Jenny Dawson & Peter Zuvela win Creative Industries Excellence Award

Jenny Dawson and Peter Zuvela at J-shed in Fremantle.
Camera Peter Zuvela, photo Lyn DiCiero.

After more than 25 years working from Unit 3 at J-Shed in Fremantle, 53 subsequent public artworks, and a bunch of awards between them, ceramicist Jenny Dawson and fine art photographer Peter Zuvela have now been acknowledged locally, winning the Fremantle Chamber of Commerce 2020 Creative Industries Excellence Award. The two thought they had little chance after being short listed against Fremantle Arts Centre. “It was a bit of a David and Goliath situation,” says Dawson, “so we were really shocked to win.”

The two work collaboratively, with Dawson as ceramicist and designer, and Zuvela as studio manager. “We help each other, and bounce ideas off each other,” says Zuvela, who often rolls clay, while Dawson acts as an assistant on his photographic projects. Dawson says Zuvela has installed every single public artwork they’ve completed. “He has an undeniable skill with concrete,” she says, while Zuvela says Dawson is brilliant with budgets. “We have never gone over budget with any of our projects,” says Dawson. Her advice to those tackling the tendering process for public art is to make copious notes and carefully prepare from the beginning. “I come from a science/physics/maths background which has been useful in preparing tenders, and in calculating the placement of huge mosaics for instance.”

When the two first took their practice to J-Shed, the building was little more than a shell. Dawson says at the time, the City of Fremantle wanted to provide affordable, semi-industrial studio space for artists which would be centrally located and open to tourists and the public. “They took the asbestos off the ceiling and walls. There was no water, toilets or electricity, so we installed the infrastructure ourselves.”

There’s no doubt it’s a draughty, unlined building, with birds often making their way in through gaps where the walls meet the ceiling. As we sit down for coffee, Zuvela shoos away several seagulls who have popped in through the front door, and have obviously found a friendly place to visit.

Sculptor Greg James also moved into the neighbouring unit at the same time. Both James, and the duo practice of Dawson and Zuvela, have remained stable tenants in two of the four units on the site “Both Greg and I came to the building straight from art school and took a big risk starting at J-Shed, but we’re still here, making art and sharing it with other people.” She says the remaining two studios have changed hands often. “It’s hard to make a living as an artist, so people have come and gone. I have my own personal work, but to make a living we have to do something like public art to survive.”

A gallery of sorts is crammed into the entrance to the unit, where a dozen artists are represented. The two also provide space for other artists when there is room, mentor young artists, offer paid work opportunities for both new graduates and established artists, and work collaboratively on projects with several Indigenous artists, including Indigenous Elder and artist Sandra Hill.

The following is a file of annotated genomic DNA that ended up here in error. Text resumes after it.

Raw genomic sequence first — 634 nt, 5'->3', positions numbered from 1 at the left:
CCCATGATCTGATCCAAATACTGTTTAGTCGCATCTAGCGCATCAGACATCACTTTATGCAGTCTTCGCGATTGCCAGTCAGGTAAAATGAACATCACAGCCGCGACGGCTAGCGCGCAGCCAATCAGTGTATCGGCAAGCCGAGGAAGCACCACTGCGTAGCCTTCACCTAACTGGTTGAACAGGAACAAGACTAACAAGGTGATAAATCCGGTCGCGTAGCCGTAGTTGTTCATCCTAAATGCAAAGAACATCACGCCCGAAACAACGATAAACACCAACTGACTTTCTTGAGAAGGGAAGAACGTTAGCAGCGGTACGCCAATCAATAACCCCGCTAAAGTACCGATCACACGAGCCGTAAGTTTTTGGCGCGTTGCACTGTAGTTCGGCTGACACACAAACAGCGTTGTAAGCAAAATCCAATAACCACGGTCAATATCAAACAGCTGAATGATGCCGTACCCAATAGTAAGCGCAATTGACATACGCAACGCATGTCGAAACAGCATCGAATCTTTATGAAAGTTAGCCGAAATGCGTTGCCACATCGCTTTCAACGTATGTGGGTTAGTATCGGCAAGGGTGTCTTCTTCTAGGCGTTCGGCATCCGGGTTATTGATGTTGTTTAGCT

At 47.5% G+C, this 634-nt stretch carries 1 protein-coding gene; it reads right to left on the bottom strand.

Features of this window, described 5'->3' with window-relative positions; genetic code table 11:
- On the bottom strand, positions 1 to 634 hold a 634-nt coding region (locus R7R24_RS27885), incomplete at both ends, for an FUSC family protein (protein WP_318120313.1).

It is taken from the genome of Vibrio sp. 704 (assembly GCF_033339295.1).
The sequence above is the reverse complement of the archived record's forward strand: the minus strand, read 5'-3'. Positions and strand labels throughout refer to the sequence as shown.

Dawson says the little community of artists at J-Shed, a few steps away from the shores of Bather’s Beach, has been under threat in recent years with a tavern proposed for the site. “There was a trial, with sound checks starting at 11 in the morning, and pop up toilets everywhere, but it didn’t work. People who don’t know this place think it’s beautiful, but most days you can’t go outside because of the wind – it’s horrendous! Markets have also been tried, but sand blew into the food. It’s an inhospitable environment, but for artist’s it’s perfect!”

Zuvela says the battle is far from over. “We’ve defeated two proposals for development so far, but we are far from being on stable ground. The council took the lease from us about two years ago with the intent to develop the area, so everything is still up in the air.”

Asked how they have managed during the pandemic and the two say they’ve had to adapt like everyone else. Zuvela, for instance, has a passion is street photography in Fremantle where he says the light at night has a special quality. He combines freelance photography with photographic tours of Fremantle and teaching photography from the basics of DLSR through to mobile phone photography. He introduced online presentations during lockdown, shorter courses and individual sessions in Covid-safe conditions, but a planned photographic tour of Croatia was a casualty of the pandemic, to be rescheduled at a later date. Video presentations have also allowed Dawson to continue working on a project for the 100th anniversary of Inglewood Primary School with students interacting with her virtually to produce designs for the project due for completion in January 2021.

“We’re pretty busy here,” says Dawson. “We work quite hard at what we do, but it’s such a gift to be here at J-Shed. It’s very special.”

Jenny Dawson and Peter Zuvela have won five Australian design awards for public art including the Subiaco Centenary Tiles Project and the Leighton Indigenous Paving Project.

Built in c 1912, J Shed was originally located on Victoria Quay as a goods shed. In the 1960’s half of it was relocated to its present site on the A Class reserve as part of the Historic Arthur Head Precinct. It was used as a fibreglass workshop until 1988 when it was shortened in length as part of the Arthur Head Bicentennial project. In 1992 after restoration by the City of Fremantle it became independent artists studios.

For an insight into J-Shed, see this film by Fremantle Filmmaker Rodney Stratton:

Inside Unit 3 at J-Shed in Fremantle. Photo Peter Zuvela.


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